School of Mechanical, Materials and Mechatronic Engineering
SEMINAR Polycrystal modeling: a mechanism-based tool for simulating plastic forming of complex metals
PRESENTER Prof. Carlos N. Tomé WHERE SMART 6-210 DATE Wednesday 29th June 2016 TIME 12:30-13:30
ABSTRACT The 'holy grail' of researchers performing simulations of plastic forming is a constitutive law that: 1) captures anisotropic response, hardening, and their evolution with deformation; 2) can deal with complex deformation histories that extrapolate beyond the strain mode, temperature and rate domains where the model was adjusted; 3) can be effectively implemented in Finite Element boundary value codes. Crystal plasticity (CP) models, based on the physical mechanisms of slip and twinning, meet at least the first two criteria, and are presently being pushed to meet the third criterion. CP models have advanced enormously in the last 20 years as a consequence of increased computational power, and notable advances in experimental methods of automated microscopy, neutron diffraction and synchrotron X-ray diffraction. These methods allow us to characterize material response and microstructure in great detail, challenge our modeling assumptions, and motivate us to develop increasingly sophisticated models.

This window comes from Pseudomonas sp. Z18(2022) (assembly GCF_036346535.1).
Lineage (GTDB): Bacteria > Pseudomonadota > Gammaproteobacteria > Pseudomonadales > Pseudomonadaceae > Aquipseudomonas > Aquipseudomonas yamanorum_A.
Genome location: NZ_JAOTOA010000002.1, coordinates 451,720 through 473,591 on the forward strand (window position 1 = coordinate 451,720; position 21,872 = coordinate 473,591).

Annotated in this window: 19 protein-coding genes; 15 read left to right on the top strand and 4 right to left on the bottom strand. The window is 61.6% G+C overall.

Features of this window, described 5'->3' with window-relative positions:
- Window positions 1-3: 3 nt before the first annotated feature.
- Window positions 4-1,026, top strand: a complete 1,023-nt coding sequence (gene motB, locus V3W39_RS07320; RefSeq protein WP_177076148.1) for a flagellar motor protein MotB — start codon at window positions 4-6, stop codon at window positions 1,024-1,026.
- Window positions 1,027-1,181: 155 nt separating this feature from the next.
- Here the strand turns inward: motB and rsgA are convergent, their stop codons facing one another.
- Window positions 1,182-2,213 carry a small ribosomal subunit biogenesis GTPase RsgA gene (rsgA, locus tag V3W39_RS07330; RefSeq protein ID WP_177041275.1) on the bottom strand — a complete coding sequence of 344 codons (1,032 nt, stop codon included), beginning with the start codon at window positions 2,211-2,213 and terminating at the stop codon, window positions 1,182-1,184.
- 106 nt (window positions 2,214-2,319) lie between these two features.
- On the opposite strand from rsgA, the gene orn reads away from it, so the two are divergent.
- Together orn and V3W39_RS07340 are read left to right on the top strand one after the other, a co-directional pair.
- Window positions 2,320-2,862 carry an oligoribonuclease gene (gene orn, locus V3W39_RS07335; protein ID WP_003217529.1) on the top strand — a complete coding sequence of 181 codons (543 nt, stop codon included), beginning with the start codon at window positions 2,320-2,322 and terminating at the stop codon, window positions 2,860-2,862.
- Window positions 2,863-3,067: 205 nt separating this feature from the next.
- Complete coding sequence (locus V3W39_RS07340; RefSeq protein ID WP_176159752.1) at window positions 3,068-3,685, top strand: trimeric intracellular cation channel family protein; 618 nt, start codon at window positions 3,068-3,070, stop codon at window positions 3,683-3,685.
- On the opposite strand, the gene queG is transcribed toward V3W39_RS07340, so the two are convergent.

In this talk I will describe the basics of crystal plasticity and CP models, and will present results of our comprehensive BES research program which focuses on linking modeling and simulation with experimental studies, at length scales spanning from the atomistic to the continuum. I will discuss applications to Magnesium, Zirconium, Beryllium and Uranium alloys, which exhibit hexagonal or orthorhombic crystal structure, high plastic anisotropy, and very characteristic effects associated with twin activity. I will show how this approach improves our understanding of the basic crystallographic deformation mechanisms in hexagonal metals and of the role that they play in plasticity, and leads to an improved modeling capability.
ABOUT THE SPEAKER Carlos Tomé joined the Center for Materials Science (CMS) at LANL) in 1996 and he has been a member of the Structure Properties Relations Group (MST-8) since 1998. Before that he was a Professor at the National University of Rosario (Argentina), and Scientific Staff member at Atomic Energy of Canada. He is currently Laboratory Fellow, the PI of a BES Project on "Role of microstructure on deformation behavior of HCP materials", and a participant in ASC (Advanced Scientific Computing) and CASL (Light Water Reactors) projects.
Carlos Tomé has been involved with Crystal Plasticity modeling of elastic, plastic and creep properties of polycrystal aggregates for the past 30 years. Specifically, development of constitutive equations at the single crystal level including rate, temperature, and neutron irradiation effects for low symmetry metals and geologic materials (hexagonal, trigonal, monoclinic, etc). And incorporation of such behavior into Polycrystal models. He is also interfacing crystal plasticity models with Finite Element codes for simulation of complex forming.
Carlos Tomé publication profile can be accessed at http://scholar.google.com. Citations: 11532 (since 1976), 7211 (since 2010); and h-index: 51(since 1976), 42 (since 2010).
Prof. Carlos N. Tomé
Structure Properties Relations Group (MST-8) Materials Science and Technology Division - MS G755 Los Alamos National Laboratory - Los Alamos - NM 87545 USA e-mail: firstname.lastname@example.org / ph: (505) 665-0892 / fax: (505) 667-8021 ?